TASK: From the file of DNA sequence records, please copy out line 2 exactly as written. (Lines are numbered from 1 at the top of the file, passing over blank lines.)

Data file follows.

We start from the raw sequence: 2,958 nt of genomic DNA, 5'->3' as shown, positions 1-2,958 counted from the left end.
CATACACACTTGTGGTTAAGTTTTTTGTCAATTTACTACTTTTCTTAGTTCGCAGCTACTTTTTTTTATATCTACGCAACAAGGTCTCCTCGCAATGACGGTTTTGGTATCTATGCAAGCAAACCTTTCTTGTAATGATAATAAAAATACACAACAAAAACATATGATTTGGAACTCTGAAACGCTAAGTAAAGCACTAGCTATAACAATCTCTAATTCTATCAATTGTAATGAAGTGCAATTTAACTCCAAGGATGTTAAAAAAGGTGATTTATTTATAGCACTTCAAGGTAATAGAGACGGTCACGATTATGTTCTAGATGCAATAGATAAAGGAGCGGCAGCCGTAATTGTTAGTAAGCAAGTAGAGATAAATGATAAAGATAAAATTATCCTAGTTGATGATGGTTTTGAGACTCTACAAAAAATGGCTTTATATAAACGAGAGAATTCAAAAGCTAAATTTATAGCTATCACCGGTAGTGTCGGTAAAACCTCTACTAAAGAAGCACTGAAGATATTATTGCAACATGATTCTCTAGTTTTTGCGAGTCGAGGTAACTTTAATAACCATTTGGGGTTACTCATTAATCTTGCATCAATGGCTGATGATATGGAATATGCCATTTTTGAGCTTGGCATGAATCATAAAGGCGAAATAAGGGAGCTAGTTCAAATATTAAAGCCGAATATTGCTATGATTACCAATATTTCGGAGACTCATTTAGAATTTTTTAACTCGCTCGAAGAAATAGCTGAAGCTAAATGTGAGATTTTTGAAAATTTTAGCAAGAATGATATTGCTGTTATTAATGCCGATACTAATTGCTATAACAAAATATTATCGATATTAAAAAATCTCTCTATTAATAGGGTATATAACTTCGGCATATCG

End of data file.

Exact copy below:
CATACACACTTGTGGTTAAGTTTTTTGTCAATTTACTACTTTTCTTAGTTCGCAGCTACTTTTTTTTATATCTACGCAACAAGGTCTCCTCGCAATGACGGTTTTGGTATCTATGCAAGCAAACCTTTCTTGTAATGATAATAAAAATACACAACAAAAACATATGATTTGGAACTCTGAAACGCTAAGTAAAGCACTAGCTATAACAATCTCTAATTCTATCAATTGTAATGAAGTGCAATTTAACTCCAAGGATGTTAAAAAAGGTGATTTATTTATAGCACTTCAAGGTAATAGAGACGGTCACGATTATGTTCTAGATGCAATAGATAAAGGAGCGGCAGCCGTAATTGTTAGTAAGCAAGTAGAGATAAATGATAAAGATAAAATTATCCTAGTTGATGATGGTTTTGAGACTCTACAAAAAATGGCTTTATATAAACGAGAGAATTCAAAAGCTAAATTTATAGCTATCACCGGTAGTGTCGGTAAAACCTCTACTAAAGAAGCACTGAAGATATTATTGCAACATGATTCTCTAGTTTTTGCGAGTCGAGGTAACTTTAATAACCATTTGGGGTTACTCATTAATCTTGCATCAATGGCTGATGATATGGAATATGCCATTTTTGAGCTTGGCATGAATCATAAAGGCGAAATAAGGGAGCTAGTTCAAATATTAAAGCCGAATATTGCTATGATTACCAATATTTCGGAGACTCATTTAGAATTTTTTAACTCGCTCGAAGAAATAGCTGAAGCTAAATGTGAGATTTTTGAAAATTTTAGCAAGAATGATATTGCTGTTATTAATGCCGATACTAATTGCTATAACAAAATATTATCGATATTAAAAAATCTCTCTATTAATAGGGTATATAACTTCGGCATATCG